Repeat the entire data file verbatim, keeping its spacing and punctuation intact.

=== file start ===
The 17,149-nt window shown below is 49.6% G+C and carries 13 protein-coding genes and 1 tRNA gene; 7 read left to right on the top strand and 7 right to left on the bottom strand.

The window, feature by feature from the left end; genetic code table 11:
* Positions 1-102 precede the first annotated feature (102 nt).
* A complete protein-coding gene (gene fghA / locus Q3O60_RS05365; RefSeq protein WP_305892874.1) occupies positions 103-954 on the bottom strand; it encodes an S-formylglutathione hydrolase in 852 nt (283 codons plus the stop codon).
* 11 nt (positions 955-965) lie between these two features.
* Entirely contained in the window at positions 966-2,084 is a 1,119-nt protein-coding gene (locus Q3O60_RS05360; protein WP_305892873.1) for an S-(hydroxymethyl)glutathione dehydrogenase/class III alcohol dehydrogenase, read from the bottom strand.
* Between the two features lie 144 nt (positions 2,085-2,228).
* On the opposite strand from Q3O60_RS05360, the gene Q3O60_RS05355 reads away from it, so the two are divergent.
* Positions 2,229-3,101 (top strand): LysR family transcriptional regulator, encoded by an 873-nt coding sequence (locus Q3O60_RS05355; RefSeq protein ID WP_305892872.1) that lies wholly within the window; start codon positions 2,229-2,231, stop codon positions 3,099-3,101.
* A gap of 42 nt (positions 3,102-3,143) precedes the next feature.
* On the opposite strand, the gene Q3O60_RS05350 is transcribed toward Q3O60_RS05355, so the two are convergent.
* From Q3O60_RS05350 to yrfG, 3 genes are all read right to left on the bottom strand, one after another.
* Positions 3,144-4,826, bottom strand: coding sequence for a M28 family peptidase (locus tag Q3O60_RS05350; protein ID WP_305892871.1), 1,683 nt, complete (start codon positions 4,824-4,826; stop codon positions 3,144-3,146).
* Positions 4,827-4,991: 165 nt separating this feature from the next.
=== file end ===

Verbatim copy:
The 17,149-nt window shown below is 49.6% G+C and carries 13 protein-coding genes and 1 tRNA gene; 7 read left to right on the top strand and 7 right to left on the bottom strand.

The window, feature by feature from the left end; genetic code table 11:
* Positions 1-102 precede the first annotated feature (102 nt).
* A complete protein-coding gene (gene fghA / locus Q3O60_RS05365; RefSeq protein WP_305892874.1) occupies positions 103-954 on the bottom strand; it encodes an S-formylglutathione hydrolase in 852 nt (283 codons plus the stop codon).
* 11 nt (positions 955-965) lie between these two features.
* Entirely contained in the window at positions 966-2,084 is a 1,119-nt protein-coding gene (locus Q3O60_RS05360; protein WP_305892873.1) for an S-(hydroxymethyl)glutathione dehydrogenase/class III alcohol dehydrogenase, read from the bottom strand.
* Between the two features lie 144 nt (positions 2,085-2,228).
* On the opposite strand from Q3O60_RS05360, the gene Q3O60_RS05355 reads away from it, so the two are divergent.
* Positions 2,229-3,101 (top strand): LysR family transcriptional regulator, encoded by an 873-nt coding sequence (locus Q3O60_RS05355; RefSeq protein ID WP_305892872.1) that lies wholly within the window; start codon positions 2,229-2,231, stop codon positions 3,099-3,101.
* A gap of 42 nt (positions 3,102-3,143) precedes the next feature.
* On the opposite strand, the gene Q3O60_RS05350 is transcribed toward Q3O60_RS05355, so the two are convergent.
* From Q3O60_RS05350 to yrfG, 3 genes are all read right to left on the bottom strand, one after another.
* Positions 3,144-4,826, bottom strand: coding sequence for a M28 family peptidase (locus tag Q3O60_RS05350; protein ID WP_305892871.1), 1,683 nt, complete (start codon positions 4,824-4,826; stop codon positions 3,144-3,146).
* Positions 4,827-4,991: 165 nt separating this feature from the next.